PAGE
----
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Re: Do not feed the bears!

I decided to have a look at a few Green blogs to get their perspective on the Weaver libel case, and found some interesting material about it in a Thinkprogess blog post:

Extract from the blog post:

"So how can scientists — or any plaintiff in a defamation case, for that matter — prove that their character has been defamed? In Weaver’s case, he pointed to the comments section of the Post’s site. In testimony to the court, he called them “crushing” — “people claimed he was a fraud; a liar; many people attacked him in phone, in shows. He did not know what to do to defend himself. All of this was based on a complete fabrication of facts,” Justice Burke wrote.

The court’s opinion even excerpted some of the comments, including this one: “Dr. Weaver is as big a hypocrite as he is a fraudster. He was front and center with his “global warming” lies and deception and should be made to repay his research monies and lose his tenure and degrees. A few centuries in jail would give him time to reflect on his part in the biggest fraud in the history of mankind. Perhaps he would settle for a 100-year sentence by giving evidence against his fellow fraudsters?”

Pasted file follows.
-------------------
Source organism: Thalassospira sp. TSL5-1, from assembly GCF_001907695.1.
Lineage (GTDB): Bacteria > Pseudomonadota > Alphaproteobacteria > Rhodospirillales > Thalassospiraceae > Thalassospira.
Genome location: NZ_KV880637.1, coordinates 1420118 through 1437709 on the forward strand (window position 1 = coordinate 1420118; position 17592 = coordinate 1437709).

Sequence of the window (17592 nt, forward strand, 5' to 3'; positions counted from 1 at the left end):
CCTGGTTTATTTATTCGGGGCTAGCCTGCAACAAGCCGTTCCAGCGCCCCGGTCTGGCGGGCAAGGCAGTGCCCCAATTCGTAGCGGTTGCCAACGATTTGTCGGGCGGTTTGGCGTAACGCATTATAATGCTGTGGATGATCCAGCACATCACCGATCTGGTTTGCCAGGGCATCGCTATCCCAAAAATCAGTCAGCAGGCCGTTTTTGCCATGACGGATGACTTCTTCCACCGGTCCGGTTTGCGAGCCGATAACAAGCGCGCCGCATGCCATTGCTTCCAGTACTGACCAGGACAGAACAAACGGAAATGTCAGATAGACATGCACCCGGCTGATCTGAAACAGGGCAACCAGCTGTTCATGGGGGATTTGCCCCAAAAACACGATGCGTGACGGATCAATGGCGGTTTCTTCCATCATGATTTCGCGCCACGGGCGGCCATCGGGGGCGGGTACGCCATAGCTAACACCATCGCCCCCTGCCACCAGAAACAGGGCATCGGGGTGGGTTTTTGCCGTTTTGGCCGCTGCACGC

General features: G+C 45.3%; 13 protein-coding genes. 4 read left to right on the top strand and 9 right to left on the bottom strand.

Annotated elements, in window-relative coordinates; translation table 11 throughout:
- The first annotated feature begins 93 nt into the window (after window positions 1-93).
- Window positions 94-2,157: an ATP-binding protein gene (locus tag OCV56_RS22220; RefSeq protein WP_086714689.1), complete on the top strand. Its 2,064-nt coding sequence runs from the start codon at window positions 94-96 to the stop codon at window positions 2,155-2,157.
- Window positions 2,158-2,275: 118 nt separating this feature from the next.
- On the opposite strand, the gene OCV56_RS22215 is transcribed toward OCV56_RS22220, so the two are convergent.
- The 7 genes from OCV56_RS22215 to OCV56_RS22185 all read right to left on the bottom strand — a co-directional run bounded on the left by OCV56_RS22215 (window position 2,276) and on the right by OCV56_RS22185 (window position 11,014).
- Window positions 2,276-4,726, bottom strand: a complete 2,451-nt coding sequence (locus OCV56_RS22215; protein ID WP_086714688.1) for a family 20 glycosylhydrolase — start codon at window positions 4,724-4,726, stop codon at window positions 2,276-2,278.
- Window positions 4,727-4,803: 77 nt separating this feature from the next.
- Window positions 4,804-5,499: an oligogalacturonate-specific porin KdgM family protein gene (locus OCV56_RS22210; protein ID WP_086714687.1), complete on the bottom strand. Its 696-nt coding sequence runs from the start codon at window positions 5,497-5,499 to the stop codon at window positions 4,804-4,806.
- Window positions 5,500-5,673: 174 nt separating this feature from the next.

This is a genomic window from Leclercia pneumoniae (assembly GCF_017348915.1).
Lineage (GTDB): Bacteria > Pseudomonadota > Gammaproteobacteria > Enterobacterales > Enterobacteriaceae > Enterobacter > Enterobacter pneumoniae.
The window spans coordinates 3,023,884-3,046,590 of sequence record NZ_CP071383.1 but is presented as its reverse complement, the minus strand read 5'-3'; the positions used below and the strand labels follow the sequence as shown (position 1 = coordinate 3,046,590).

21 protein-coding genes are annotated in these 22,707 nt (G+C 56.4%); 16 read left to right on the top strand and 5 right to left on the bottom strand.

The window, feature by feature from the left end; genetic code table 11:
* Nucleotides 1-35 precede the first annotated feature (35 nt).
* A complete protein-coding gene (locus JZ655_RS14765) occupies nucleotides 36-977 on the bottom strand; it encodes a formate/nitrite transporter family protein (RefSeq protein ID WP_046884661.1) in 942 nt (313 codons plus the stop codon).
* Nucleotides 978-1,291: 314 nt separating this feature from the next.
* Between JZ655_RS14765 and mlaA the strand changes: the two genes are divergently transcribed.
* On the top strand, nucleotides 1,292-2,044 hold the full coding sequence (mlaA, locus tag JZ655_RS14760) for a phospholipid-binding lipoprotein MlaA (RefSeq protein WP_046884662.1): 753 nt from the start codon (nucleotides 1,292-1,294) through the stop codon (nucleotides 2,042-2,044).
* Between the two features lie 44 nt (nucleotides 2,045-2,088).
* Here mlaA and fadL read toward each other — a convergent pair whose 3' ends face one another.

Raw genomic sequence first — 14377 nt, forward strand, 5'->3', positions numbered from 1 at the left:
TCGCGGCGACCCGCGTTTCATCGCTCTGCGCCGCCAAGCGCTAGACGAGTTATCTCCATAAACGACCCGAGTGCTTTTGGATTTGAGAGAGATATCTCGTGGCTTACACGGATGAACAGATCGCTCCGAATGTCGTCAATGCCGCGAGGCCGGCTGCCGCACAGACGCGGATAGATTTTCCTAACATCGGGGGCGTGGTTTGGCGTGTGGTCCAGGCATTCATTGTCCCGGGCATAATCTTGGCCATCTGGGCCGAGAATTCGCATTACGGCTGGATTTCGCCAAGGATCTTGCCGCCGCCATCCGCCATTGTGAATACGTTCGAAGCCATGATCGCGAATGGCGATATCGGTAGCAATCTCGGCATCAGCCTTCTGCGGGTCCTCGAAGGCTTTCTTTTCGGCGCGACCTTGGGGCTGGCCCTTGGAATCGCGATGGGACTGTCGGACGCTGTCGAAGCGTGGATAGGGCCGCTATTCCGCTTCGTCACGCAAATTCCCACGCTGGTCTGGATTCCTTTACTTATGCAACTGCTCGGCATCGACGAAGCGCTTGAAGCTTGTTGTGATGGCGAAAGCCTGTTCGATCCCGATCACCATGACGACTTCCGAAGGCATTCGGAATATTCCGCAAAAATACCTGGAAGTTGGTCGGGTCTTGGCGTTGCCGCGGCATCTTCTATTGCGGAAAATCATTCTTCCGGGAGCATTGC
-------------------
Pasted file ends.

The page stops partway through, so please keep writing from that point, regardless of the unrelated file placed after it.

Weaver claims he got so many negative comments that he created a “Wall of Hate” outside his office, where he posted copies of diatribes against him since 2010.

Though it doesn’t seem to have been addressed in U.S. courts yet, Weaver’s case was the first in Canada to opine on whether an online publication can be held liable for how readers react to their stories in the comments section, according to the Toronto Star. Though Justice Burke apparently accepted the Post’s argument that it removed vitriolic comments from its site, it did seem to factor into her decision to deem them defamatory. The Post had argued that they did not attack Weaver’s character."

The Thinkprogress explanation is that Weaver convinced the judge he had been defamed through drawing attention to the reaction of the commenters on the online article. It looks like the judge probably doesn't understand the concept of 'trolls' - people who express aggressive views on the internet may not genuinely hold that view, they may be expressing an exaggerated mean-spirited view simply for their own amusement.

One repercussion of this libel case is that newspapers might have to moderate online comments more vigorously, or not allow comments for certain types of article.

I believe that the National Post is going to appeal against the decision.